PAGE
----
Once a month, web developers from across Mozilla get together to talk about the work that we’ve shipped, share the libraries we’re working on, meet new folks, and talk about whatever else is on our minds. It’s the Webdev Extravaganza! The meeting is open to the public; you should stop by!
You can check out the wiki page that we use to organize the meeting, or view a recording of the meeting in Air Mozilla. Or just read on for a summary!
The shipping celebration is for anything we finished and deployed in the past month, whether it be a brand new site, an upgrade to an existing one, or even a release of a library.
Okta SSO Fix Add-on
First up was shobson, who shared MoCo SSO Tweaks, a Firefox add-on that makes the Okta SSO flow better. Among other things, it auto-focuses the verification code field, makes Enter submit the verification code form, and optionally automatically checks the “Remember Device” checkbox.
Next was hoosteeno, who shared viewsourceconf.org, the website for the 2016 edition of View Source, a conference for the web that Mozilla runs. The site is statically generated by Metalsmith and takes advantage of several plugins include the model plugin and the template plugin for Swig templates.
shobson worked on the frontend for the site. It intentionally avoids using jQuery and uses SVGs for small image filesizes and easy Retina support. In the future the site will be using Service Workers to enable offline access for the site, and particularly the schedule.
Air Mozilla Timenails
peterbe stopped by to talk about the timenail support he added to Air Mozilla. A timenail is a single screenshot from a video at a specific timestamp; a series of timenails is generated by the transcoding process and made available in the chapter editing interface for each video to help aid in finding good transition points for marking chapters in the video.
The site also calculates the difference between timenails and lets users filter the timenail list to only show thumbnails that have a difference between the previous timenail above a given threshold.
Next up was ErikRose, sharing a bunch of new changes that landed in DXR:
- Case-sensitivity is now inferred based on whether the search text is mixed case or not.
- Support for XPIDL
- 20% lower memory use
- Improved C++ analysis, including template support.
Thanks to new_one and Tom Klein for contributing these improvements!
Erik also mentioned that peep 3.1.2 is out, with support for pip 8.1.2.
Erik’s last mention was Fathom, which is an experimental framework for extracting meaning from webpages. You provide it declarative rules that score and classify DOM nodes, and in return it will parse a webpage and rank DOM nodes in the page based on the given rules. You can then extract nodes from this ranking in various ways, such as finding the highest-ranked nodes for a specific attribute, or finding clusters of similarly-classified nodes that are close to each other.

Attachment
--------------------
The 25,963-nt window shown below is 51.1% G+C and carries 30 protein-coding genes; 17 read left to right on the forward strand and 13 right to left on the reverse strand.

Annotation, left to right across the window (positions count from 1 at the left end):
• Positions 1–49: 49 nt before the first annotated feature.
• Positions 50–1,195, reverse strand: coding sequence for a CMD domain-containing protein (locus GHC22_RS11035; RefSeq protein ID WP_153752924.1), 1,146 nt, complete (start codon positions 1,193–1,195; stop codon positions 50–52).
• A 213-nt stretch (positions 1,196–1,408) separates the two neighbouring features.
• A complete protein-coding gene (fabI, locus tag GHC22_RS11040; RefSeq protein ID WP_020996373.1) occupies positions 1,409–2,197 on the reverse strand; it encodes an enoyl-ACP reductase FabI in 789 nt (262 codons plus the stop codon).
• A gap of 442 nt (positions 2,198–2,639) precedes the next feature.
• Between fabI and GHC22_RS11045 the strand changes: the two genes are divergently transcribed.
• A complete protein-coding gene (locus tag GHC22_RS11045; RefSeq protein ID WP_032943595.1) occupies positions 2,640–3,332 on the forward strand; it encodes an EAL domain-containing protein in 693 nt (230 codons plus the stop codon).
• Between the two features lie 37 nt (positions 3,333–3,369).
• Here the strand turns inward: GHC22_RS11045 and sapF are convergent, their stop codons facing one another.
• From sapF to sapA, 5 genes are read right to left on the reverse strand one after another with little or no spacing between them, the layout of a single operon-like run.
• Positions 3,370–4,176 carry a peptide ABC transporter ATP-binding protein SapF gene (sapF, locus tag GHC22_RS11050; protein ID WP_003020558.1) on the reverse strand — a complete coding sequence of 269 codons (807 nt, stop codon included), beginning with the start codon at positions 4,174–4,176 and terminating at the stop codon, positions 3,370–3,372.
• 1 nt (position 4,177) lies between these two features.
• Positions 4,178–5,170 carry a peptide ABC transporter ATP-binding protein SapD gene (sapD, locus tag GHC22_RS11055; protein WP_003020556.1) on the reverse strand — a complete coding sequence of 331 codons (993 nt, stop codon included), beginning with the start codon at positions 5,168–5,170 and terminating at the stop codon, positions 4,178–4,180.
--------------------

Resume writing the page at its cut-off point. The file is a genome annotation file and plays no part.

Readable Bug Statuses in Bugzilla
emceeaich and dylan wanted to share (in absentia) the news that the Readable Bug Status package that emceeaich has been working on has been deployed on bugzilla.mozilla.org for bugs in the Firefox, Core, Toolkit, and BMO products. Readable Bug Status helps summarize the status of a bug using information from several fields.
Bedrock + Gulp
Next was pmac who shared the news that Bedrock has switched to using gulp to help manage their frontend build and development process. The site previously relied on django-pipeline completely to manage its static assets, but ran into issues with slow builds during development, as django-pipeline doesn’t watch for which files have changed and simply triggers a full build on each pageview. Switching to gulp allows the site to only rebuild frontend files that have changed, and it builds them as soon as they change instead of building them on-demand.
For more details, pmac wrote a blog post describing the switch.
Here we talk about libraries we’re maintaining and what, if anything, we need help with for them.
Google Analytics Pageviews on Non-Web Requests
peterbe shared a blog post he wrote describing how to use Raven to send pageview data to Google Analytics. This is useful for tracking usage of endpoints that don’t return webpages but are still considered part of your site’s public API.
peterbe also shared Domainswitcher, and add-on that lets you easily switch between domains while preserving the current path. The add-on is useful for web developers working on sites that want to switch between prod, staging, development, and locally-hosted instances of the site.
New Hires / Interns / Volunteers / Contributors
Here we introduce any newcomers to the Webdev group, including new employees, interns, volunteers, or any other form of contributor.
||Intern – Web Developer
If you’re interested in web development at Mozilla, or want to attend next month’s Extravaganza, subscribe to the firstname.lastname@example.org mailing list to be notified of the next meeting, and maybe send a message introducing yourself. We’d love to meet you!
See you next month!